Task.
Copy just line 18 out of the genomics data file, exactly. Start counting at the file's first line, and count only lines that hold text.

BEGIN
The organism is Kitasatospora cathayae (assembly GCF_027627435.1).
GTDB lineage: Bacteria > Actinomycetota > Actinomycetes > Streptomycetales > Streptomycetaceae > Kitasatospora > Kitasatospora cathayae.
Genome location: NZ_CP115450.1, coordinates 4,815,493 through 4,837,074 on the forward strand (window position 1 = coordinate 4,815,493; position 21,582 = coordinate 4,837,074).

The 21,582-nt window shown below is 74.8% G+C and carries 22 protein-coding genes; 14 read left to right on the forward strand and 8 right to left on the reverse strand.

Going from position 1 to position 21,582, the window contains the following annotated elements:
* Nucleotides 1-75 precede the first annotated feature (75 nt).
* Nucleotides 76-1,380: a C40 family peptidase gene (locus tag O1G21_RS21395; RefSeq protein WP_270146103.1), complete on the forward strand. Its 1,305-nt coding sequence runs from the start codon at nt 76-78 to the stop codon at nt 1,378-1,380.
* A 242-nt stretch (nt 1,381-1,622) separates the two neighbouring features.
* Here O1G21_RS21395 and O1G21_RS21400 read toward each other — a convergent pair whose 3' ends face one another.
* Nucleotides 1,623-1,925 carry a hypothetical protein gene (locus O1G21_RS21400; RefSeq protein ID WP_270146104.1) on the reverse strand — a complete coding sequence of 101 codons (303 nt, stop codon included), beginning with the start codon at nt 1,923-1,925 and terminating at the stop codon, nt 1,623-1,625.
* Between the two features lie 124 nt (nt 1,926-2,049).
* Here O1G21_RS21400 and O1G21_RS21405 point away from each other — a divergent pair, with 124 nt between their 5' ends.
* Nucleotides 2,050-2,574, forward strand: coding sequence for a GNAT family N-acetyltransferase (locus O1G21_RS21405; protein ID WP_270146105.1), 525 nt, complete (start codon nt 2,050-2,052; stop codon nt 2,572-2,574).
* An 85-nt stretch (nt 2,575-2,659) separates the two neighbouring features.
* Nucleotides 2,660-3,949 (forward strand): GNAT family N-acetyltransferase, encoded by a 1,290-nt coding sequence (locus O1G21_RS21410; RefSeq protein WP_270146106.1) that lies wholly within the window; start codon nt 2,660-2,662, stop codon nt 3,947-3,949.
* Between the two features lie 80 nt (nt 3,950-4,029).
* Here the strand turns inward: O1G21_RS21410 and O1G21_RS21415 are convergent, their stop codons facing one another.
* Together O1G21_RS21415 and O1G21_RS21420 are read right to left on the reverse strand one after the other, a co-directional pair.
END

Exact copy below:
* Together O1G21_RS21415 and O1G21_RS21420 are read right to left on the reverse strand one after the other, a co-directional pair.